Period Duration and Regularity Study Shows Link to Liver Health

Recent research suggests that women who have prolonged or irregular periods may have an increased risk of liver disease.

The study found that women with irregular or long periods were more likely to have non-alcoholic fatty liver disease, or NAFLD, than those with shorter or more regular menstrual cycles.

NAFLD is a chronic disease caused by the accumulation of fat in the liver. It is not associated with alcohol consumption. However, it is closely associated with diet and weight. NAFLD has quickly become the leading cause of liver disease, affecting approximately 2% of American adults.

The disease can progress to chronic liver disease and heavy scarring, which carries a very high risk of death. Diet and exercise are the current standards of care.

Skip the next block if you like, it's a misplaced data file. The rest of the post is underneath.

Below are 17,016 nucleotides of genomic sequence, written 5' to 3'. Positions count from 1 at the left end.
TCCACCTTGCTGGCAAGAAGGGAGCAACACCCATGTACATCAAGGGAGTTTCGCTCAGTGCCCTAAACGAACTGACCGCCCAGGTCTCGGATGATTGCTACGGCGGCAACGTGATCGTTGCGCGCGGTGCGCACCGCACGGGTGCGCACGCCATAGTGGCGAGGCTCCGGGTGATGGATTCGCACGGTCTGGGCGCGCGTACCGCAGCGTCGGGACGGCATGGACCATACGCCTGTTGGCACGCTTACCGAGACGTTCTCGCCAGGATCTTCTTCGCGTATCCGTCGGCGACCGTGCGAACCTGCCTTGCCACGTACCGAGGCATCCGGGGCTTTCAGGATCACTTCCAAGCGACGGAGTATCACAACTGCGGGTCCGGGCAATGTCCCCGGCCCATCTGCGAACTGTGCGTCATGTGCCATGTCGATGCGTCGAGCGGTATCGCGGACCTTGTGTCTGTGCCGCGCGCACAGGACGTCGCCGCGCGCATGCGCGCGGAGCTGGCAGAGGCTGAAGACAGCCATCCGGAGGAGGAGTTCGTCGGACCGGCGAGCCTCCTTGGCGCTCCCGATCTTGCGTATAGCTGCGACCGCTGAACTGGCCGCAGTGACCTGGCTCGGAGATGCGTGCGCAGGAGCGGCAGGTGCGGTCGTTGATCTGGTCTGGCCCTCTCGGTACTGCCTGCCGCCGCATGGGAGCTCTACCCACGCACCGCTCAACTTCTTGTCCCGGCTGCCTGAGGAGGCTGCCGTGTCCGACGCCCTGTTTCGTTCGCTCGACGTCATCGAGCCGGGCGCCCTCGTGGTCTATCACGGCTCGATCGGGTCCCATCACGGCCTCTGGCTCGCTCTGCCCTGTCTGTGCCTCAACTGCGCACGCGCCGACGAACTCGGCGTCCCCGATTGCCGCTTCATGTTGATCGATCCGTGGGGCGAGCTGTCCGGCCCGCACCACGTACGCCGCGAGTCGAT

This builds on an existing body of evidence suggesting that the length and regularity of the menstrual cycle can influence women’s health. Studies already exist to show that it can impact type 2 diabetes and heart disease risk.

For the study, researchers looked at data from more than 72,000 women under the age of 40. They found that 28% had long or irregular menstrual cycles and 7% had NAFLD. After four years of follow-up, new cases of NAFLD were diagnosed in 9% of women.

So what can you do? If you have or have had long or irregular menstrual cycles, it is strongly recommended that you attempt to reduce the risk of NAFLD using lifestyle measures. This would involve limiting processed foods and other calorie-dense, nutrient-poor foods.

Opting for more unprocessed, plant-based foods, as well as lean proteins, may provide some benefits. Leading an active lifestyle with dedicated time for exercise, at least three times a week, can also help keep things under control.

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